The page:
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Once at a conference on the philosophy of language, a professor delive

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Once at a conference on the philosophy of language, a professor delive  [#permalink]

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New post 07 Dec 2017, 11:17
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Difficulty:

  45% (medium)

Question Stats:

52% (00:57) correct 48% (01:18) wrong based on 52 sessions

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Once at a conference on the philosophy of language, a professor delivered a lengthy and tiresome address the central thesis of which was that “yes” and related slang words such as “yeah” can be used only to show agreement with a proposition. At the end of the paper, a listener in the back of the auditorium stood up and shouted in a sarcastic voice, “Oh, yeah?” This constituted a complete refutation of the paper.

The listener argued against the paper by

(A) offering a counter-example
(B) pointing out an inconsistency
(C) presenting an analogy
(D) attacking the speaker’s character
(E) citing additional evidence

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Re: Once at a conference on the philosophy of language, a professor delive  [#permalink]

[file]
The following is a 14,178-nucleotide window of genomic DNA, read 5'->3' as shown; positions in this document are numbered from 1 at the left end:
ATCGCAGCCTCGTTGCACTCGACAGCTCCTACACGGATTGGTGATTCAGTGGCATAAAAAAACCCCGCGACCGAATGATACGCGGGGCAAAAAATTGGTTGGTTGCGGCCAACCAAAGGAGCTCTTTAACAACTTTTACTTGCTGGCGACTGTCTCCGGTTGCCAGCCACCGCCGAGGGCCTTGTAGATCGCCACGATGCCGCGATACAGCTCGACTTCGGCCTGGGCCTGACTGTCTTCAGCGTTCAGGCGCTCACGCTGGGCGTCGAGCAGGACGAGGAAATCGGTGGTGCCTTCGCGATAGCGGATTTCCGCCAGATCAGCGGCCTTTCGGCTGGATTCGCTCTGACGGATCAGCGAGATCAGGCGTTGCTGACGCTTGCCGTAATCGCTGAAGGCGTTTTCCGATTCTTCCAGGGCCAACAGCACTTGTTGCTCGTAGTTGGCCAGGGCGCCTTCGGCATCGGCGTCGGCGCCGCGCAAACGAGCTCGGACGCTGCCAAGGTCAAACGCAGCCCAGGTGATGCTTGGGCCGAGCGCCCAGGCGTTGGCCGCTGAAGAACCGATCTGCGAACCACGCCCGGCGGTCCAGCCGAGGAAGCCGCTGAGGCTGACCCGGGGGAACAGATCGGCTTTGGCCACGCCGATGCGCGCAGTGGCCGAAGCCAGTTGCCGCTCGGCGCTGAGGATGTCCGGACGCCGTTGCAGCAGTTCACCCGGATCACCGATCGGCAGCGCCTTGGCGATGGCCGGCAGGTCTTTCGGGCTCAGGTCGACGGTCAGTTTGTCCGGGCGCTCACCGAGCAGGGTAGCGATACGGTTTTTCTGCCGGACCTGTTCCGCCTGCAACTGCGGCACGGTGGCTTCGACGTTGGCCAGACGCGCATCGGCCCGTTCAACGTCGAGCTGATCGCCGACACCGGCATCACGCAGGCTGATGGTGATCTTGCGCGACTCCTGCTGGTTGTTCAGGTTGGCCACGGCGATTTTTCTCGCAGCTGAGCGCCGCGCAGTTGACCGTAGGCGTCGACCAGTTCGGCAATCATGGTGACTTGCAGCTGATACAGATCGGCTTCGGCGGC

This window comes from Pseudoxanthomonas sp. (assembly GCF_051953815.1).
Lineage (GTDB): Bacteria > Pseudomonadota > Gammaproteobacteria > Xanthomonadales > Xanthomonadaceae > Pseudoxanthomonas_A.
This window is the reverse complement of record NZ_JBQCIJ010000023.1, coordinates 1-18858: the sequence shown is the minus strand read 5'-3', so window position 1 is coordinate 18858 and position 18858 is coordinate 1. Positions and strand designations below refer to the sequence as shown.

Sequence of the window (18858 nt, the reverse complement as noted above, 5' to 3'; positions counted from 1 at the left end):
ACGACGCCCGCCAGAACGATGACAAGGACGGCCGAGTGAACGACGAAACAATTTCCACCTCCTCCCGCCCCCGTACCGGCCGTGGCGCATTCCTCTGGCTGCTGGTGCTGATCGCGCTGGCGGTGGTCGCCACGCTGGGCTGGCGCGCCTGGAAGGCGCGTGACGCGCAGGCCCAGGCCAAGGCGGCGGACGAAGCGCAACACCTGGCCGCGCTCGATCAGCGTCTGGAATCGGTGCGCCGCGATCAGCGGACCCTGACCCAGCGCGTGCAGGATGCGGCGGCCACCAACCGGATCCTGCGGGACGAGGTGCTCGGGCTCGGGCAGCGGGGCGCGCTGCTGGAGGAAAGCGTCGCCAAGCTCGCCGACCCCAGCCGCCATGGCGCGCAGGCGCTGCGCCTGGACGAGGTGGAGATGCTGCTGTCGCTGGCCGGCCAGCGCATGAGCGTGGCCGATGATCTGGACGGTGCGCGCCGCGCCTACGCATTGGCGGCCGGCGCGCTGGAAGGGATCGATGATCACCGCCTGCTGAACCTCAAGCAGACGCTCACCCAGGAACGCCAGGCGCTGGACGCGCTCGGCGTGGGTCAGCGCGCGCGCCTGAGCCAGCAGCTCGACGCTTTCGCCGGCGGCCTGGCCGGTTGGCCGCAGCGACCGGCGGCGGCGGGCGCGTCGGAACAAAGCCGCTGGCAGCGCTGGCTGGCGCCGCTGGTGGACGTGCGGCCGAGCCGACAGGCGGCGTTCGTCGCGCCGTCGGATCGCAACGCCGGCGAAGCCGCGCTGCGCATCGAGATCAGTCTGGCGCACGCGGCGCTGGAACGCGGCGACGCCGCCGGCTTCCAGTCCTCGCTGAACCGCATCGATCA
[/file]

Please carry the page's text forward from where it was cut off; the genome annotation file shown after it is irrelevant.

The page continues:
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New post 08 Dec 2017, 08:06
SajjadAhmad wrote:
Once at a conference on the philosophy of language, a professor delivered a lengthy and tiresome address the central thesis of which was that “yes” and related slang words such as “yeah” can be used only to show agreement with a proposition. At the end of the paper, a listener in the back of the auditorium stood up and shouted in a sarcastic voice, “Oh, yeah?” This constituted a complete refutation of the paper.

The listener argued against the paper by

(A) offering a counter-example
(B) pointing out an inconsistency
(C) presenting an analogy
(D) attacking the speaker’s character
(E) citing additional evidence


The listener showed that "yeah" could be used in many purposes. Hence, the answer should be A, offering a counter-example to undermine the paper.

This type of logic won't appear in GMAT.
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Re: Once at a conference on the philosophy of language, a professor delive &nbs [#permalink] 08 Dec 2017, 08:06
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